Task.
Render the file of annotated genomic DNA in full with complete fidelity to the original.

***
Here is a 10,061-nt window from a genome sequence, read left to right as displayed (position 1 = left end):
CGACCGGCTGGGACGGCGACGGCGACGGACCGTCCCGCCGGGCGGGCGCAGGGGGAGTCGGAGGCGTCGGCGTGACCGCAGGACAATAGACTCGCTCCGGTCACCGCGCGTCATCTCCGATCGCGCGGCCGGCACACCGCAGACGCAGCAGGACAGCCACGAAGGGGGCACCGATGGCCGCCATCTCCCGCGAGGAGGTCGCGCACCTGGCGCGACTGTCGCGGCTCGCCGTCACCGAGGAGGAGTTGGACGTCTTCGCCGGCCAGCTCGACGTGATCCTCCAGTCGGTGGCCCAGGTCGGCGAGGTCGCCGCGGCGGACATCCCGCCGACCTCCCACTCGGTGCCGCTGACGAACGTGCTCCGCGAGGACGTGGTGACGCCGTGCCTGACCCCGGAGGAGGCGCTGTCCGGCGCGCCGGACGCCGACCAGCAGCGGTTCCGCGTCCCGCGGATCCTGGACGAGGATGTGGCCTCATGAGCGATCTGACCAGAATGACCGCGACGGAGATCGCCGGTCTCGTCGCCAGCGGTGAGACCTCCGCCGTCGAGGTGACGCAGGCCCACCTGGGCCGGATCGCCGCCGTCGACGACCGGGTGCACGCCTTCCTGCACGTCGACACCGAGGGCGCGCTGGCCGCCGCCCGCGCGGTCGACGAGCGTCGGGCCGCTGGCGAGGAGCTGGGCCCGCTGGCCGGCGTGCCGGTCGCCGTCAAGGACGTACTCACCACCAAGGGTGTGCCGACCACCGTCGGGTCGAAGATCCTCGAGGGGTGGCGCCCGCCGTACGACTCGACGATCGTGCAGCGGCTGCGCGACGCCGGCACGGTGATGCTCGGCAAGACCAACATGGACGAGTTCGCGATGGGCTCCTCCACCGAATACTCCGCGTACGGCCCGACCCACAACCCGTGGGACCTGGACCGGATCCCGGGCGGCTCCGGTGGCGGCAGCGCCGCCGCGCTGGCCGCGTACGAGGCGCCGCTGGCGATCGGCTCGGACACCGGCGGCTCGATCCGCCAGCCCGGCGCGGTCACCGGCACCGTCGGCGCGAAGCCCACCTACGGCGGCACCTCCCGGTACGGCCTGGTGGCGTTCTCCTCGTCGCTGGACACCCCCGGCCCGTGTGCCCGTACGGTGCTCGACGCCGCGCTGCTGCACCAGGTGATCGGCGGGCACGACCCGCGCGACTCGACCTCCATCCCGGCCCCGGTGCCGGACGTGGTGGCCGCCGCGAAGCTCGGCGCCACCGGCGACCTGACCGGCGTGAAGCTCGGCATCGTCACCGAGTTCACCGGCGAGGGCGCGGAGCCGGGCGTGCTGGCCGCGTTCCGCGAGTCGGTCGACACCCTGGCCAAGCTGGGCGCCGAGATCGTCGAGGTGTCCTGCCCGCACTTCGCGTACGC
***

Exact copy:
Here is a 10,061-nt window from a genome sequence, read left to right as displayed (position 1 = left end):
CGACCGGCTGGGACGGCGACGGCGACGGACCGTCCCGCCGGGCGGGCGCAGGGGGAGTCGGAGGCGTCGGCGTGACCGCAGGACAATAGACTCGCTCCGGTCACCGCGCGTCATCTCCGATCGCGCGGCCGGCACACCGCAGACGCAGCAGGACAGCCACGAAGGGGGCACCGATGGCCGCCATCTCCCGCGAGGAGGTCGCGCACCTGGCGCGACTGTCGCGGCTCGCCGTCACCGAGGAGGAGTTGGACGTCTTCGCCGGCCAGCTCGACGTGATCCTCCAGTCGGTGGCCCAGGTCGGCGAGGTCGCCGCGGCGGACATCCCGCCGACCTCCCACTCGGTGCCGCTGACGAACGTGCTCCGCGAGGACGTGGTGACGCCGTGCCTGACCCCGGAGGAGGCGCTGTCCGGCGCGCCGGACGCCGACCAGCAGCGGTTCCGCGTCCCGCGGATCCTGGACGAGGATGTGGCCTCATGAGCGATCTGACCAGAATGACCGCGACGGAGATCGCCGGTCTCGTCGCCAGCGGTGAGACCTCCGCCGTCGAGGTGACGCAGGCCCACCTGGGCCGGATCGCCGCCGTCGACGACCGGGTGCACGCCTTCCTGCACGTCGACACCGAGGGCGCGCTGGCCGCCGCCCGCGCGGTCGACGAGCGTCGGGCCGCTGGCGAGGAGCTGGGCCCGCTGGCCGGCGTGCCGGTCGCCGTCAAGGACGTACTCACCACCAAGGGTGTGCCGACCACCGTCGGGTCGAAGATCCTCGAGGGGTGGCGCCCGCCGTACGACTCGACGATCGTGCAGCGGCTGCGCGACGCCGGCACGGTGATGCTCGGCAAGACCAACATGGACGAGTTCGCGATGGGCTCCTCCACCGAATACTCCGCGTACGGCCCGACCCACAACCCGTGGGACCTGGACCGGATCCCGGGCGGCTCCGGTGGCGGCAGCGCCGCCGCGCTGGCCGCGTACGAGGCGCCGCTGGCGATCGGCTCGGACACCGGCGGCTCGATCCGCCAGCCCGGCGCGGTCACCGGCACCGTCGGCGCGAAGCCCACCTACGGCGGCACCTCCCGGTACGGCCTGGTGGCGTTCTCCTCGTCGCTGGACACCCCCGGCCCGTGTGCCCGTACGGTGCTCGACGCCGCGCTGCTGCACCAGGTGATCGGCGGGCACGACCCGCGCGACTCGACCTCCATCCCGGCCCCGGTGCCGGACGTGGTGGCCGCCGCGAAGCTCGGCGCCACCGGCGACCTGACCGGCGTGAAGCTCGGCATCGTCACCGAGTTCACCGGCGAGGGCGCGGAGCCGGGCGTGCTGGCCGCGTTCCGCGAGTCGGTCGACACCCTGGCCAAGCTGGGCGCCGAGATCGTCGAGGTGTCCTGCCCGCACTTCGCGTACGC